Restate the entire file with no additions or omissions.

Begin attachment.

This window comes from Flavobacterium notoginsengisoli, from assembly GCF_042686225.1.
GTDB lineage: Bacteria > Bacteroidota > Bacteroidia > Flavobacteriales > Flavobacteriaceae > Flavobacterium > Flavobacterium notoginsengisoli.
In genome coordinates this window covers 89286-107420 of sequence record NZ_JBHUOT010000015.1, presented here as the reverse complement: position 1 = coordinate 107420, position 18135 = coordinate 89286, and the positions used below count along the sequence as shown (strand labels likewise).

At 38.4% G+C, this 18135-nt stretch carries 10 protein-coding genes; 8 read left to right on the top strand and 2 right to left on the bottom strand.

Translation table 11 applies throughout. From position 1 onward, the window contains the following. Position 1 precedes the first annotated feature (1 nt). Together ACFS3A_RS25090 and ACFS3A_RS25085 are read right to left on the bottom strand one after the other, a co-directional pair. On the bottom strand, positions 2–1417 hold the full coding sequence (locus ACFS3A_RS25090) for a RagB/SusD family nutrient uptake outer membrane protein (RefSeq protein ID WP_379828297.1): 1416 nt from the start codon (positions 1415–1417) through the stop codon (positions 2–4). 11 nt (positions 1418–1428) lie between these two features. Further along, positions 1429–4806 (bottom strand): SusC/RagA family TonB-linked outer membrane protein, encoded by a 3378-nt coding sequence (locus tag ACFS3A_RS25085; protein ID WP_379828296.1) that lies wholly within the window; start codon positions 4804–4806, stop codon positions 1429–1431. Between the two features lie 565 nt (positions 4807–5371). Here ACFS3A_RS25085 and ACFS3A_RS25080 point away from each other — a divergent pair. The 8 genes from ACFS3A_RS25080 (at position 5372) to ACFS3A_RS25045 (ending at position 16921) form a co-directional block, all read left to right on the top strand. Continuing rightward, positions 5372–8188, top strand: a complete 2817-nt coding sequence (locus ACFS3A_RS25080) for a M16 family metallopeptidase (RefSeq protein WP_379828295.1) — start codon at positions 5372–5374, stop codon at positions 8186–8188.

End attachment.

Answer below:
This window comes from Flavobacterium notoginsengisoli, from assembly GCF_042686225.1.
GTDB lineage: Bacteria > Bacteroidota > Bacteroidia > Flavobacteriales > Flavobacteriaceae > Flavobacterium > Flavobacterium notoginsengisoli.
In genome coordinates this window covers 89286-107420 of sequence record NZ_JBHUOT010000015.1, presented here as the reverse complement: position 1 = coordinate 107420, position 18135 = coordinate 89286, and the positions used below count along the sequence as shown (strand labels likewise).

At 38.4% G+C, this 18135-nt stretch carries 10 protein-coding genes; 8 read left to right on the top strand and 2 right to left on the bottom strand.

Translation table 11 applies throughout. From position 1 onward, the window contains the following. Position 1 precedes the first annotated feature (1 nt). Together ACFS3A_RS25090 and ACFS3A_RS25085 are read right to left on the bottom strand one after the other, a co-directional pair. On the bottom strand, positions 2–1417 hold the full coding sequence (locus ACFS3A_RS25090) for a RagB/SusD family nutrient uptake outer membrane protein (RefSeq protein ID WP_379828297.1): 1416 nt from the start codon (positions 1415–1417) through the stop codon (positions 2–4). 11 nt (positions 1418–1428) lie between these two features. Further along, positions 1429–4806 (bottom strand): SusC/RagA family TonB-linked outer membrane protein, encoded by a 3378-nt coding sequence (locus tag ACFS3A_RS25085; protein ID WP_379828296.1) that lies wholly within the window; start codon positions 4804–4806, stop codon positions 1429–1431. Between the two features lie 565 nt (positions 4807–5371). Here ACFS3A_RS25085 and ACFS3A_RS25080 point away from each other — a divergent pair. The 8 genes from ACFS3A_RS25080 (at position 5372) to ACFS3A_RS25045 (ending at position 16921) form a co-directional block, all read left to right on the top strand. Continuing rightward, positions 5372–8188, top strand: a complete 2817-nt coding sequence (locus ACFS3A_RS25080) for a M16 family metallopeptidase (RefSeq protein WP_379828295.1) — start codon at positions 5372–5374, stop codon at positions 8186–8188.